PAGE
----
Having used some of the Synology NAS boxes in the past I was looking forward to use some of the new features release in DSM 5.1, particular the HA option installed by default now. How to set up the HA-Cluster and the prerequisite are all explained here. Having met all the requirements is was a matter of 10 minutes to setup the SHA cluster.
One thing to bare in mind is that once the cluster is up and running we do end up with a Active/Passive Server. As the RS814+ that we used come with 4 x 1 Gbps port 3 where teamed up (one is used for the cluster heart beat), using the Link aggregation Mode IEEE 802.3ad. Below are the configuration for those three ports when using a Cisco router/switch.
!interface Port-channel1 switchport mode access switchport nonegotiate spanning-tree portfast spanning-tree bpduguard enable!interface GigabitEthernet0/18 description AUR-SAN-02 switchport mode access switchport nonegotiate channel-group 1 mode active spanning-tree portfast spanning-tree bpduguard enable!interface GigabitEthernet0/19 description AUR-SAN-02 switchport mode access switchport nonegotiate channel-group 1 mode active spanning-tree portfast spanning-tree bpduguard enable!interface GigabitEthernet0/20 description AUR-SAN-02 switchport mode access switchport nonegotiate channel-group 1 mode active spanning-tree portfast spanning-tree bpduguard enable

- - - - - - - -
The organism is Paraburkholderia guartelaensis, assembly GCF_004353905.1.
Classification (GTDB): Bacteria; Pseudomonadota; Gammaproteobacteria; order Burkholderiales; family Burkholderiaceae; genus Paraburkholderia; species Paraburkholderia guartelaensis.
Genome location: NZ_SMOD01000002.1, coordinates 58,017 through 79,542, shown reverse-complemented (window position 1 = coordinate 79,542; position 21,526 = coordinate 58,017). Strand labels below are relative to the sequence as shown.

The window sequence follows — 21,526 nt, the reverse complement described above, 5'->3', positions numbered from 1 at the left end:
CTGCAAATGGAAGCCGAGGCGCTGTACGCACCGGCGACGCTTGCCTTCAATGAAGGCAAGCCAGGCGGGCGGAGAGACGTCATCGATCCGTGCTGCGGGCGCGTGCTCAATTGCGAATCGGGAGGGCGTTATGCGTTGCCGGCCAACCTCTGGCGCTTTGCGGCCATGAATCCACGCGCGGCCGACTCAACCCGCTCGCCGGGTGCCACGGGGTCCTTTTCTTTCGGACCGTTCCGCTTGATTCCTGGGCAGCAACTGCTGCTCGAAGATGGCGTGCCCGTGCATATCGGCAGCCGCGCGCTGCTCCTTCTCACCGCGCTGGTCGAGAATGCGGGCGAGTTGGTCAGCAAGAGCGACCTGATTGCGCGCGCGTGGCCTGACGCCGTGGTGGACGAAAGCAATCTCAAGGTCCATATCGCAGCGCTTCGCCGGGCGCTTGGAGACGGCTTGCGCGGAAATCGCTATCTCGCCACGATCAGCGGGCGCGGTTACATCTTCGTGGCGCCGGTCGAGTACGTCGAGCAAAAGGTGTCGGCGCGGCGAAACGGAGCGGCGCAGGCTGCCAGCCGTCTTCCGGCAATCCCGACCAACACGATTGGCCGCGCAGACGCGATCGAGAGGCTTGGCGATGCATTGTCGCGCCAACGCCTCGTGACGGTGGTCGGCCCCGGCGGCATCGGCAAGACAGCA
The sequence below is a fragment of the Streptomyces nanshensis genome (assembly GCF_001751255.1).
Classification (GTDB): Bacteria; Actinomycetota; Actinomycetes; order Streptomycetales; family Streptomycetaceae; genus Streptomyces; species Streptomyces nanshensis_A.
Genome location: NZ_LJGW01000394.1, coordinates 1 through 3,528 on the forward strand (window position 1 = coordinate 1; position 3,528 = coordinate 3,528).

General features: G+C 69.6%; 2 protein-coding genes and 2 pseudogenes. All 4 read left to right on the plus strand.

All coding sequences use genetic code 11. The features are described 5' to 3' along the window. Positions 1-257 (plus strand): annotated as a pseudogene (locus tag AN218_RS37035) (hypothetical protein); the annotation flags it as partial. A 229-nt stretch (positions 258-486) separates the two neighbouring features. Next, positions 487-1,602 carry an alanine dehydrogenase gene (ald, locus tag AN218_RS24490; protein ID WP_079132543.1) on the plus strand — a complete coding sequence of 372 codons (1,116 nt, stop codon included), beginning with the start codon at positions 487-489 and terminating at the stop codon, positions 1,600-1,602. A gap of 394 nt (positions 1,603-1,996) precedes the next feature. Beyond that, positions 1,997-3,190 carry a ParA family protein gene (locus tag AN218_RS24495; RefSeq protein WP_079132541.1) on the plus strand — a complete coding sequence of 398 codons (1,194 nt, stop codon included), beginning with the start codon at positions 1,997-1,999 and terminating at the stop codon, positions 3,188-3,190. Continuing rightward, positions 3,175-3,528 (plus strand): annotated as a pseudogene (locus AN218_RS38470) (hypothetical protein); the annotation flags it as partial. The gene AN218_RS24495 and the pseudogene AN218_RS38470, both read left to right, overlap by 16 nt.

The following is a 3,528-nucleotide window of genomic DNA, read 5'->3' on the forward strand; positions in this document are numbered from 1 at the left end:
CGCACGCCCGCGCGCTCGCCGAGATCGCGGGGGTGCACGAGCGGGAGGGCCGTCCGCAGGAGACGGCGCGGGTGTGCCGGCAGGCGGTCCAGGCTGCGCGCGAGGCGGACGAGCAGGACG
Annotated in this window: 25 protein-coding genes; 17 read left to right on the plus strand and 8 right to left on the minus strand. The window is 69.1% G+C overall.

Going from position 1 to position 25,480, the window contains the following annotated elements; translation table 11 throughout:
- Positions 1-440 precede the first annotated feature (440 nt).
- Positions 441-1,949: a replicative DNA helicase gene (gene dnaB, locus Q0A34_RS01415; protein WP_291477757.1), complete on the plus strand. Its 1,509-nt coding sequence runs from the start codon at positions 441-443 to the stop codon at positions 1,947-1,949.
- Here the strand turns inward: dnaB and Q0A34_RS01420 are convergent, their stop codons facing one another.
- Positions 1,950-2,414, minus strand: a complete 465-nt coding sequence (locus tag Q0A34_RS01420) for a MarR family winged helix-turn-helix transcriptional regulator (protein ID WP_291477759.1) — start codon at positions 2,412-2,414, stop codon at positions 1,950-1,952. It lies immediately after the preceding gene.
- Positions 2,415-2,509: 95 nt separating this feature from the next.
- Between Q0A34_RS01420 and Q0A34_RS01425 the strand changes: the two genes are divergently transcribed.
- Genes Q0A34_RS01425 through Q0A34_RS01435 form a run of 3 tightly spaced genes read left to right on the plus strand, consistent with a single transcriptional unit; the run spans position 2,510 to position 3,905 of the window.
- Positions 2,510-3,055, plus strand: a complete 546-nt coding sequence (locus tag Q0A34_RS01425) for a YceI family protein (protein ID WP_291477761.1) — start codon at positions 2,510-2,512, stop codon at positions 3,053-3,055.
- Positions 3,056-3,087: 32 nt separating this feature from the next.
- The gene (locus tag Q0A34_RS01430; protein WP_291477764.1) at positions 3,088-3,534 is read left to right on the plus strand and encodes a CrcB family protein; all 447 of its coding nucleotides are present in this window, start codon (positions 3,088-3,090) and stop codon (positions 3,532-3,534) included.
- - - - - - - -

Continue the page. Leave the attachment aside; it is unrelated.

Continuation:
I noticed that Synology seem to have that working probably now with regards to traffic load balancing. In previous installations, although the network interface where aggregated the the fail-over worked, traffic only ever utilised on interface.
The actually failover of the cluster can either be done manually or is triggered automatically via the heartbeat connection between the two servers. Although this seem to be reliable, the actually failover, making the Passive Server the Active one will take in excess of 5 minutes. Depending on the requirements that might prove to long. During a manual failover we were hosting Hyper-V VM on one of the LUN’s created. With the standard settings all VM eventually went offline and as we were running a cluster had to be brought up manually once the Synology cluster was responsive again. There might be a workaround by increasing the Windows iSCSI Timeout value, however, depending on the application deployed on those VM’s that might not be desirable.
To finish of the setup you might enable SNMP for you preferred monitoring tools. One configuration that often gets overlooked of forgotten is to deal with power outages. The Synology server support to methods for monitoring a UPS and initiating a graceful shutdown. The fist one is to connect the Synology server via USB to one of the approved UPS’s. If you have an existing infrastructure in place you can also use SNMP monitoring.
Last but not least go to Update & Restore to backup the current configuration.